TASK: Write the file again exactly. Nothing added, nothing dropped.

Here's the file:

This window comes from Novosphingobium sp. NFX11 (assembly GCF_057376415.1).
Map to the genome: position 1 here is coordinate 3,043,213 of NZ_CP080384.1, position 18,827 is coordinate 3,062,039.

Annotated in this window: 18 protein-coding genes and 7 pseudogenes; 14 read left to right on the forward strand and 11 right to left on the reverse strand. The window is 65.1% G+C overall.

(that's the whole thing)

This window comes from Novosphingobium sp. NFX11 (assembly GCF_057376415.1).
Map to the genome: position 1 here is coordinate 3,043,213 of NZ_CP080384.1, position 18,827 is coordinate 3,062,039.

Annotated in this window: 18 protein-coding genes and 7 pseudogenes; 14 read left to right on the forward strand and 11 right to left on the reverse strand. The window is 65.1% G+C overall.